Mexican author Ignacio Padilla creates characters who move like pawns, as if they were pieces in the chess games which are at the heart of the action here–they are often being overtaken by events and supplanted by other men as part of the grand, overall “game” of life. Padilla raises thought-provoking questions about the nature of selfhood here, as men appropriate each other’s names, accept or reject the past which is connected with those names, and hope, ultimately, to change their destinies by living someone else’s life. The reader must constantly question whether each character is who he says he is, and whether he really is who we think he is.
Main character Thadeus Dreyer goes through several incarnations as Padilla connects him to seminal events of the 20th century: the fall of the Austro-Hungarian Empire and World War I, the rise of German Socialism and World War II, and ultimately, the war crimes trial of Adolf Eichmann.
Four speakers give four overlapping views of the characters and action. Franz Kretzschmar, the first speaker, is living in Buenos Aires in 1957, as he recalls the history of his father, Viktor Kretzschmar, who lived another man’s life after assuming another man’s name. On a train going from Austria to the eastern front in 1916, the father had played a life-or-death chess game with another man and had “won.” The winner became “Viktor Kretzschmar” and lived out the war as pointman on the Salzburg-Munich train line; the loser became Thadeus Dreyer and faced almost certain death in battle.
Richard Schley, the second speaker, is a seminarian in 1918, when he sees “Thadeus Dreyer,” whom he once knew in Vienna as Jakob Efrussi. Another chess game leads to another identity switch. A third speaker, Alikoska Goliadkin, is an associate of Dreyer during his rise to power in the Nazi era, and he connects Dreyer with Adolf Eichmann and with Kretzschmar’s son Franz, who may be part of a Nazi project to create look-alikes of powerful Nazi leaders. The fourth speaker, Daniel Sanderson, is an heir of Baron Blok-Cissewsky, who has left coded information in a chess manual in 1989, explaining some of the final projects of the Hitler era. The Baron, not surprisingly, is yet another of seven incarnations of Dreyer, and as Sanderson investigates the trial and execution of Eichmann and his connection to Dreyer, questions arise as to the true identity of the man executed as “Eichmann.”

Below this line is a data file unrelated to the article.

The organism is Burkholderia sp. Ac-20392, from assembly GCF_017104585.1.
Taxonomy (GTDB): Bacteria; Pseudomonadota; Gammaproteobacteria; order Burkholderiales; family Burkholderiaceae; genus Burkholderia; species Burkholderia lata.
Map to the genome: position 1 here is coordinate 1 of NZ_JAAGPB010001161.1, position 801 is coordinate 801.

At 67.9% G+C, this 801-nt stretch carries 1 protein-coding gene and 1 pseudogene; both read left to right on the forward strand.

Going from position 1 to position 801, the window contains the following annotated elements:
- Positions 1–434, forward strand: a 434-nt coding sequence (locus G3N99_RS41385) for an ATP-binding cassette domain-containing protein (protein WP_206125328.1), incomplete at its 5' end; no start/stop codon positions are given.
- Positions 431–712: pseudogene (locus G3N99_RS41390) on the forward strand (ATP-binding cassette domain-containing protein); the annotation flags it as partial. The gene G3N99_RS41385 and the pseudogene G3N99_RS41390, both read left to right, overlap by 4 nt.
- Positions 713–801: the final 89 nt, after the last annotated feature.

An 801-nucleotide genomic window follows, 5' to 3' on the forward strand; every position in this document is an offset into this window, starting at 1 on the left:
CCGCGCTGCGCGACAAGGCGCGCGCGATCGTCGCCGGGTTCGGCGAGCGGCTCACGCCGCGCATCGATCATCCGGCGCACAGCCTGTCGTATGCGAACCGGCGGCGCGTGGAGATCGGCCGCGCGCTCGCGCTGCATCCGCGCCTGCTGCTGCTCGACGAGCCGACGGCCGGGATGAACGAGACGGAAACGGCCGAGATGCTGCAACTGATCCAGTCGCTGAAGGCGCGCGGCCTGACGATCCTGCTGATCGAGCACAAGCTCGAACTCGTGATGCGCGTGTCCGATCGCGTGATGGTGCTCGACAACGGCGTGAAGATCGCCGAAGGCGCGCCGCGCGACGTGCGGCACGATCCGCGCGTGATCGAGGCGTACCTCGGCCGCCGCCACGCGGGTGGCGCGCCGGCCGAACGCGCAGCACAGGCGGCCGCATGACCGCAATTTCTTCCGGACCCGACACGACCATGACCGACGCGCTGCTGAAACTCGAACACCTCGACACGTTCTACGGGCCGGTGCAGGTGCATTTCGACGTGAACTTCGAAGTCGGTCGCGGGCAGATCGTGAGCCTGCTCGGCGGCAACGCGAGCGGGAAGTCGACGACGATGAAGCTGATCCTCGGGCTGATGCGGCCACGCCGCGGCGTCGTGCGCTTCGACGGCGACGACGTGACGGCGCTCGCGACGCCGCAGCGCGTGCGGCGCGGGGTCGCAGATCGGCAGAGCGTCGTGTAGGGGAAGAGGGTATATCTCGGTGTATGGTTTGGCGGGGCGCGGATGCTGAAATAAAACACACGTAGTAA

Padilla’s plotting is obviously complex, but despite constant changes of identity, and twists and revelations throughout, the novel never loses its way-nor will the careful reader. The tight story line maintains its tension, and the author’s ingenuity in manipulating characters and historical events provides constant surprises. The novel is very much an intellectual chess match between author and reader, and in this case, both turn out to be winners.
Notes: The author’s photo is from http://www.eluniversal.com.mx
The chess match is from http://www.fastweb.com
The photo of Adolf Eichmann is from http://www.shabak.gov.il